On June 20, 2001, more bricks were flung into the fire when another Hausa-Fulani man, this time an Alhaji Muhktar Muhammed was named coordinator of the National Poverty Eradication Programme (NAPEP) in the same Jos North by the Olusegun Obasanjo administration. Bah recalls that Muhammed had earlier been forced to step down as chairman of Jos North LGA for falsifying his credentials. There had also already been accusations against Dr. Frank Tardy, then chairman of Jos North LGA that he had refused to issue certificates of indigeneship to Hausa-Fulani. Petitions from various stakeholders as well as reports by NGOs were sent to the state and federal government even as provocative leaflets were being distributed by both Muslims and Christians. But the authorities ignored the signs.
Back in 2000, the government of Sani Yerima in Zamfara state had officially implemented the Sharia criminal code which recommended amputation and stoning to death for a variety of crimes. There was a strong outburst in the largely Christian South and trepidation among Christians in the core North as other states moved to adopt the policy, that a grand agenda for the full Islamisation of Nigeria and the execution of all Christians, was now in full course.
It was only a matter of time before the cup was full and overflowing. Friday 7th September was that day.
The Lamp Hidden Under a Bushel
Okwi Okoh was five when his parents moved to Jos and twenty-one when he moved to Lagos to pursue a career in journalism that would see him end up in Nairobi as a correspondent for Reuters, the popular news agency. For foreign journalists trying to cover current affairs in the country, getting a Nigerian visa was – and remains – akin to squeezing water out of a stone so his bosses back in Kenya were only too happy to send him in for reportage whenever the opportunity came.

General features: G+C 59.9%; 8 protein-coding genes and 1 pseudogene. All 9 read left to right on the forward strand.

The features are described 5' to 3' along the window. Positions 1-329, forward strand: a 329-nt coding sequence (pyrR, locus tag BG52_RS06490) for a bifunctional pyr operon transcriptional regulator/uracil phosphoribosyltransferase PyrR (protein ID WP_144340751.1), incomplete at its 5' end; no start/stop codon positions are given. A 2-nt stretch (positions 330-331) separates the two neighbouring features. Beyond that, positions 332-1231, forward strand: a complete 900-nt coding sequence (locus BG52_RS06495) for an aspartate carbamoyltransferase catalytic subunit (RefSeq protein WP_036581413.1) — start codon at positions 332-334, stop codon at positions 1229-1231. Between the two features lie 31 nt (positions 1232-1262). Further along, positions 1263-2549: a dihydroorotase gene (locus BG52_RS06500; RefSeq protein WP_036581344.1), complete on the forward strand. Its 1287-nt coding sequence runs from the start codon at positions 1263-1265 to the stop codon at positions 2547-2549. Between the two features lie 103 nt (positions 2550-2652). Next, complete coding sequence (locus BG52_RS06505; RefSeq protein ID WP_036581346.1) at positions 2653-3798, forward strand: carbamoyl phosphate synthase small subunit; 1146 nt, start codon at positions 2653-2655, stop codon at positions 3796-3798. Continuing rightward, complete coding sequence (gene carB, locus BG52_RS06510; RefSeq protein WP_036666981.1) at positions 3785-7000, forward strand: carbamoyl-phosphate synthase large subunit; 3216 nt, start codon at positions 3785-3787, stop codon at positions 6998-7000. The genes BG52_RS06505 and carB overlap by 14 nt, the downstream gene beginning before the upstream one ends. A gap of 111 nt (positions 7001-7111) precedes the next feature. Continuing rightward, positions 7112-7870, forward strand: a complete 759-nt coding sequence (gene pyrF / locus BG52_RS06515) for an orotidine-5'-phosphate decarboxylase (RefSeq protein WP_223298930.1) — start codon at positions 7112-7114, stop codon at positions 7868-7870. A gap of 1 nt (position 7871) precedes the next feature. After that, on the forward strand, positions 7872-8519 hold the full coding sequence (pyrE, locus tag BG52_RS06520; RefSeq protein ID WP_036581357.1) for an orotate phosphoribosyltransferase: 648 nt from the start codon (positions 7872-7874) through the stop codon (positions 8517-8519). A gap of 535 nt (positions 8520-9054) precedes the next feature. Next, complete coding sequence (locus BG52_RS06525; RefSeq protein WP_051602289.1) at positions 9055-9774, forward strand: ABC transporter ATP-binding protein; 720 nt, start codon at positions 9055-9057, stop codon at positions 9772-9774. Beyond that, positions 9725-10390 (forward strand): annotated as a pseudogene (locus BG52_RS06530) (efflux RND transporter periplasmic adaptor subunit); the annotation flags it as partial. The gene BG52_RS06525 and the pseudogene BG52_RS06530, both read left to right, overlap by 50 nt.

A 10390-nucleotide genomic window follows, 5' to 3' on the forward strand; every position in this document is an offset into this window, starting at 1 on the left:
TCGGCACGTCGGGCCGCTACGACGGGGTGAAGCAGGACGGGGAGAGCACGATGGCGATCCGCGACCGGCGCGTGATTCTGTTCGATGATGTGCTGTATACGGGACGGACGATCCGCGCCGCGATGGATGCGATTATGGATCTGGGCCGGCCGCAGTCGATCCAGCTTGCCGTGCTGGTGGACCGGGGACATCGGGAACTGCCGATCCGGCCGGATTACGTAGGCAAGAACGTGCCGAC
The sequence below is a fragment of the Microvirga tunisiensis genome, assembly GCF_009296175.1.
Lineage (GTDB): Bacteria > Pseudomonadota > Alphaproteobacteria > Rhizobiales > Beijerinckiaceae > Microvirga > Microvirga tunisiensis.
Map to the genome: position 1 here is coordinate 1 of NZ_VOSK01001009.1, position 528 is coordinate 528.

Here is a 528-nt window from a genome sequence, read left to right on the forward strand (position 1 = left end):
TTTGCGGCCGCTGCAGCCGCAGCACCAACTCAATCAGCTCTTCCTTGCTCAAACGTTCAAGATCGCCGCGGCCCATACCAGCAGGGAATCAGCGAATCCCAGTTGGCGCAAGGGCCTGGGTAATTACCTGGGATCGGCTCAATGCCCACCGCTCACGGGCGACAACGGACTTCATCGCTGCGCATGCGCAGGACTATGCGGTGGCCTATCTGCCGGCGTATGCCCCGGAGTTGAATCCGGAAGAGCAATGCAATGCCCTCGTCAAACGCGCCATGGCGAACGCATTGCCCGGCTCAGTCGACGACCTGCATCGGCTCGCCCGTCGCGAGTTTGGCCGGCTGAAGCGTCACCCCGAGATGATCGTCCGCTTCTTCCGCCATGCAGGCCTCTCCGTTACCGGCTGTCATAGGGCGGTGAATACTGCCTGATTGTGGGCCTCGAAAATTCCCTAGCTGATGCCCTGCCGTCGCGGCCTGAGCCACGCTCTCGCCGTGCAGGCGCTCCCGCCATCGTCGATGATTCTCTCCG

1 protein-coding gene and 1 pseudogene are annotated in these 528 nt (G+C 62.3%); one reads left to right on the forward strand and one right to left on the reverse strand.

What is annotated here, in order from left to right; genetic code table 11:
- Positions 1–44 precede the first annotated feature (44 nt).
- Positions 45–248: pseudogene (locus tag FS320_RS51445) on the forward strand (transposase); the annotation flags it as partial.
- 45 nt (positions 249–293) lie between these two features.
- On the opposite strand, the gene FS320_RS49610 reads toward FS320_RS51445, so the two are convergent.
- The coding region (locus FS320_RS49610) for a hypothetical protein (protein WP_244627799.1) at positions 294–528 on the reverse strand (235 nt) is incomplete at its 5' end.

In September 2001, he was in Lagos for one of such assignments when the call came. “I was told to go to Jos because Muslims and Christians were fighting”, Okoh reminisces. “It was strange because I grew up in that city not being bothered about tribe and religion. We just knew people were from different states and had different religions but that was it.”
So Okoh left as part of a three-man team that flew from Lagos to Abuja, then took a vehicle to travel three hours by road to Jos. “We got in late on the second day of the crisis. As we were approaching Jos, we saw soldiers everywhere and it took us a while to convince them that we were members of the press. Things were so heated so they didn’t bother to delay us for long but they gave us an escort into town which is when we realised how serious it was.”
“There were crazy scenes everywhere in Jos. Cars set on fire, bodies on the road, people running all over the place. It was unbelievable because this is where I grew up. I had covered conflicts in the Middle East but this was home. The streets where I used to ride my bike as a teenager were now littered with bodies. My parents were in town but I couldn’t get to them because the part of town where they lived at the time had been cut off. Later, I managed to speak to them briefly on the phone before they lost power and their phones went off. It was insane and soldiers were firing guns in a gun battle but we could not ascertain who was firing back.”